Posts for Tag: fedora

Fedora - Jupyter on a Linux remote using systemd

When you want to do some experimentation or put together a simple code-based presentation Jupyter notebooks are a powerful tool to have at your disposal. But if you use a number of devices over a few locations it can be useful to have a single instance hosted somewhere central (Linode, Digital Ocean, wherever) that you can access from any device wherever you are. There are a handful of ways that you can achieve this:

  1. log in to your remote machine, set Jupyter up and run jupyter notebook (perhaps in a tmux session) then log out - do this whenever your machine reboots
  2. as above but using an existing docker image
  3. spin up an Azure notebook
  4. ... or we could do something like #1 - but have it setup under a separate user and administered via a systemd service

All four of the above are fine for different reasons and use-cases but here I'll talk about how I put #4 together in a little Linode instance running Fedora 25 - it's relatively simple, you can control over the kernels installed, and it's another excuse to get a bit more in-depth with another Linux subsystem (systemd).

Requirements

All you need is a Linux system which uses systemd (Fedora 15.0 or newer, Debian 8.x or newer, Ubuntu 15.04 or newer, for example) which you have sudoer level access on, and Python 3.x. It's probably pretty straight-forward to set this up on systems using the SysV init but I won't cover them here.

Install and Set Up Jupyter 

First thing we need to do is install Jupyter and set up the user context which the Jupyter will be run under - which is a user called "jupyter":

$ sudo python3 -m ensurepip
$ sudo pip install jupyter
$ sudo useradd jupyter
$ sudo passwd jupyter

Next we should switch to the new jupyter user, create the directory our notebooks will live in and generate the Jupyter config we'll mess around with:

$ su - jupyter
$ mkdir notebooks
$ jupyter notebook --generate-config

The last command will create a new file ~/.jupyter/jupyter_notebook_config.py which we'll do a little messing around with shortly, but before this we'll set up a password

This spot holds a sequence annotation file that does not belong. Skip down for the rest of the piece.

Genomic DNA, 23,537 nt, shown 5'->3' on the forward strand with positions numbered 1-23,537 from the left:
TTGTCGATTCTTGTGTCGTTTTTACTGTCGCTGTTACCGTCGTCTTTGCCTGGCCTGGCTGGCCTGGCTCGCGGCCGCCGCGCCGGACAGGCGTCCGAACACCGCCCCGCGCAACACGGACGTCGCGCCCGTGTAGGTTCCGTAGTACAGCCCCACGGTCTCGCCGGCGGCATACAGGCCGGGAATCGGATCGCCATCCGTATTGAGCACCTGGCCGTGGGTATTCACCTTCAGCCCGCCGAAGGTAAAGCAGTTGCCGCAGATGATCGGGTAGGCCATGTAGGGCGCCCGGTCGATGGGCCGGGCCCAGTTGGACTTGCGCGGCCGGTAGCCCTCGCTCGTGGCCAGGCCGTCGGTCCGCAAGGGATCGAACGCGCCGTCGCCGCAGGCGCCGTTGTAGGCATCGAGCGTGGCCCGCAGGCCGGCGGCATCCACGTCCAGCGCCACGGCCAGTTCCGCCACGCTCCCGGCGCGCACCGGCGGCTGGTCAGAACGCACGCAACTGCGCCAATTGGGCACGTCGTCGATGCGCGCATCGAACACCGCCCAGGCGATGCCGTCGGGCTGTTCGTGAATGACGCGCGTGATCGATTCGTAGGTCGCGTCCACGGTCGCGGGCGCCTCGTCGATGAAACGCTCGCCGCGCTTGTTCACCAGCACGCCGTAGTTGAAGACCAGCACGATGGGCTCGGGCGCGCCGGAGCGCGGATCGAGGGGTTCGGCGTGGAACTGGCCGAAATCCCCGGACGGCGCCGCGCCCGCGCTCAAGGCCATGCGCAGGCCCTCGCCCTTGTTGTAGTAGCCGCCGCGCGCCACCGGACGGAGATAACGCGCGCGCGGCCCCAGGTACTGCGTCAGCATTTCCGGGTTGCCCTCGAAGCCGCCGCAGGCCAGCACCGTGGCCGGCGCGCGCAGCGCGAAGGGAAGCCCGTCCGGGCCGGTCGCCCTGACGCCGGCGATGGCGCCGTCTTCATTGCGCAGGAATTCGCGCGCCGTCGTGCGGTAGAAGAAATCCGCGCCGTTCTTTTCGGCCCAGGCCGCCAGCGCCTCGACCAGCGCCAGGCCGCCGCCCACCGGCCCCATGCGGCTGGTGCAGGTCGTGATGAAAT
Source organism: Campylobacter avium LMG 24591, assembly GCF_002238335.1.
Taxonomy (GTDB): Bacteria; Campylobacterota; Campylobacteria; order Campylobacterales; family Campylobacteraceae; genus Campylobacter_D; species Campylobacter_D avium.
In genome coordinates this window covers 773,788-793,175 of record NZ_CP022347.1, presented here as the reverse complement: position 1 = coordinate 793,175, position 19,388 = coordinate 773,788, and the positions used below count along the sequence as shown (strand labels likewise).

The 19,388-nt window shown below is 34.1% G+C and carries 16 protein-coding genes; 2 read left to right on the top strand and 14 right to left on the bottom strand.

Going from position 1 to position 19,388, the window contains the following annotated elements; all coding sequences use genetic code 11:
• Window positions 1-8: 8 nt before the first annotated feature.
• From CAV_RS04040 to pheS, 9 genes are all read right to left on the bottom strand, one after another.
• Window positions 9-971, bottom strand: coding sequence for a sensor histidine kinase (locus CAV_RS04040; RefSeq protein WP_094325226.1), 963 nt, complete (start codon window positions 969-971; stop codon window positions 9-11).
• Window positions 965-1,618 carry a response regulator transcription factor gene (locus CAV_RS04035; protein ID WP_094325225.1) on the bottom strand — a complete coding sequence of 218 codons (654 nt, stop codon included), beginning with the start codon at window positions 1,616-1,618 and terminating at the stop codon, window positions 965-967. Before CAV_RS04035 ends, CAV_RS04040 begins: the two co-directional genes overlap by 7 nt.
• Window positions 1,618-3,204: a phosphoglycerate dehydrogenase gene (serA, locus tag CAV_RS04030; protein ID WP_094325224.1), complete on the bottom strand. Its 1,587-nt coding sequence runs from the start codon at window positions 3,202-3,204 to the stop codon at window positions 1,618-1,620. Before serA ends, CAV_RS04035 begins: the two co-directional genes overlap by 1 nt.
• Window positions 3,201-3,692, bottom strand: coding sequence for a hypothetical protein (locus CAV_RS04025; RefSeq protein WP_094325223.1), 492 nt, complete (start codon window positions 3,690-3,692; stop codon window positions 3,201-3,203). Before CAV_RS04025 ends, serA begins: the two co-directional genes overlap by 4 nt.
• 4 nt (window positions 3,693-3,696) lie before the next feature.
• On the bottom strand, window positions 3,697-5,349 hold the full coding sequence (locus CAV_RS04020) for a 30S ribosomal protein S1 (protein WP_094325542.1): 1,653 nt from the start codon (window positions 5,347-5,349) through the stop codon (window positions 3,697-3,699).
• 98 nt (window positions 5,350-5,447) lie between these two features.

$ python3
Python 3.5.2 (default, Sep 14 2016, 11:28:32) 
[GCC 6.2.1 20160901 (Red Hat 6.2.1-1)] on linux
Type "help", "copyright", "credits" or "license" for more information.
>>> from notebook.auth import passwd
>>> passwd() # below I enter "password123"
Enter password: 
Verify password: 
'sha1:2eff88aac285:385c87867bd18fe852ee1d56b1010d4beed96969'

This will be used to log in to the application when its running. Open up the ~/.jupyter/jupyter_notebook_config.py file in a text editor and add/modify the following lines (using the SHA1 hash returned by the above):

c.NotebookApp.port = 8888
c.NotebookApp.ip = '0.0.0.0'
c.NotebookApp.password = 'sha1:2eff88aac285:385c87867bd18fe852ee1d56b1010d4beed96969'

Setting up a Jupyter systemd service

Now we want to create a new systemd service so we can make sure our Jupyter notebook runs on startup, handles logging nicely and has all the other bells-and-whistles afforded to us by systemd. This is surprisingly simple - we want to create a new file jupyter.service in /usr/lib/systemd/system - this will tie together our newly installed Jupyter software and our newly setup jupyter user - using your favourite text editor create it so it looks like the below:

$ sudo cat /usr/lib/systemd/system/jupyter.service
[Unit]
Description=Jupyter

[Service]
Type=simple
PIDFile=/var/run/jupyter.pid
ExecStart=/usr/bin/jupyter notebook --no-browser
WorkingDirectory=/home/jupyter/notebooks
User=jupyter
Group=jupyter

[Install]
WantedBy=multi-user.target%

Now all that's left to do is cross our fingers, enable our services, kick them off and browse to our remote box and login with our password: